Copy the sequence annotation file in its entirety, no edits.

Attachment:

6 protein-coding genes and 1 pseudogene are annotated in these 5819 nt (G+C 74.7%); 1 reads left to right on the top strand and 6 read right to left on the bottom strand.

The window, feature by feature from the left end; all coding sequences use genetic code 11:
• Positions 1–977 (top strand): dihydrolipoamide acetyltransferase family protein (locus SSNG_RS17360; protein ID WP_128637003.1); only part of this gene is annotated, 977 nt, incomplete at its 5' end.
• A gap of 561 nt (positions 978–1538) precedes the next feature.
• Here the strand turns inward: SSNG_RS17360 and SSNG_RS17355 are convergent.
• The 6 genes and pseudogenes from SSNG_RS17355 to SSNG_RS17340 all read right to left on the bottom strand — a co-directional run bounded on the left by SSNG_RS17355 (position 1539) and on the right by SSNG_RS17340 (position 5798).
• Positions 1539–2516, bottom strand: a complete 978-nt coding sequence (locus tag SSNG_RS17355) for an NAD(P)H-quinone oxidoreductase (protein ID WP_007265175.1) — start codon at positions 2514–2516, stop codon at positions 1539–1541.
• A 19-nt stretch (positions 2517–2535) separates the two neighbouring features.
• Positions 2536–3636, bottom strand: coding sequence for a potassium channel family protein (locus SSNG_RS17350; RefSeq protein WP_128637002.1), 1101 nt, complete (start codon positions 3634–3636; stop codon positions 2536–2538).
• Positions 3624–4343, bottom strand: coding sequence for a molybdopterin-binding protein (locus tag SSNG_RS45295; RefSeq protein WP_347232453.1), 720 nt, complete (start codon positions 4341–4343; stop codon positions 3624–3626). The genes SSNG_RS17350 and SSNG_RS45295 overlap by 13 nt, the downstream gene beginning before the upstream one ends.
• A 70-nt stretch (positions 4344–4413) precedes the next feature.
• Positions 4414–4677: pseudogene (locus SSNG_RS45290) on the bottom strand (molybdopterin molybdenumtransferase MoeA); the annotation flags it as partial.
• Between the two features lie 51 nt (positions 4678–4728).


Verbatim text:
6 protein-coding genes and 1 pseudogene are annotated in these 5819 nt (G+C 74.7%); 1 reads left to right on the top strand and 6 read right to left on the bottom strand.

The window, feature by feature from the left end; all coding sequences use genetic code 11:
• Positions 1–977 (top strand): dihydrolipoamide acetyltransferase family protein (locus SSNG_RS17360; protein ID WP_128637003.1); only part of this gene is annotated, 977 nt, incomplete at its 5' end.
• A gap of 561 nt (positions 978–1538) precedes the next feature.
• Here the strand turns inward: SSNG_RS17360 and SSNG_RS17355 are convergent.
• The 6 genes and pseudogenes from SSNG_RS17355 to SSNG_RS17340 all read right to left on the bottom strand — a co-directional run bounded on the left by SSNG_RS17355 (position 1539) and on the right by SSNG_RS17340 (position 5798).
• Positions 1539–2516, bottom strand: a complete 978-nt coding sequence (locus tag SSNG_RS17355) for an NAD(P)H-quinone oxidoreductase (protein ID WP_007265175.1) — start codon at positions 2514–2516, stop codon at positions 1539–1541.
• A 19-nt stretch (positions 2517–2535) separates the two neighbouring features.
• Positions 2536–3636, bottom strand: coding sequence for a potassium channel family protein (locus SSNG_RS17350; RefSeq protein WP_128637002.1), 1101 nt, complete (start codon positions 3634–3636; stop codon positions 2536–2538).
• Positions 3624–4343, bottom strand: coding sequence for a molybdopterin-binding protein (locus tag SSNG_RS45295; RefSeq protein WP_347232453.1), 720 nt, complete (start codon positions 4341–4343; stop codon positions 3624–3626). The genes SSNG_RS17350 and SSNG_RS45295 overlap by 13 nt, the downstream gene beginning before the upstream one ends.
• A 70-nt stretch (positions 4344–4413) precedes the next feature.
• Positions 4414–4677: pseudogene (locus SSNG_RS45290) on the bottom strand (molybdopterin molybdenumtransferase MoeA); the annotation flags it as partial.
• Between the two features lie 51 nt (positions 4678–4728).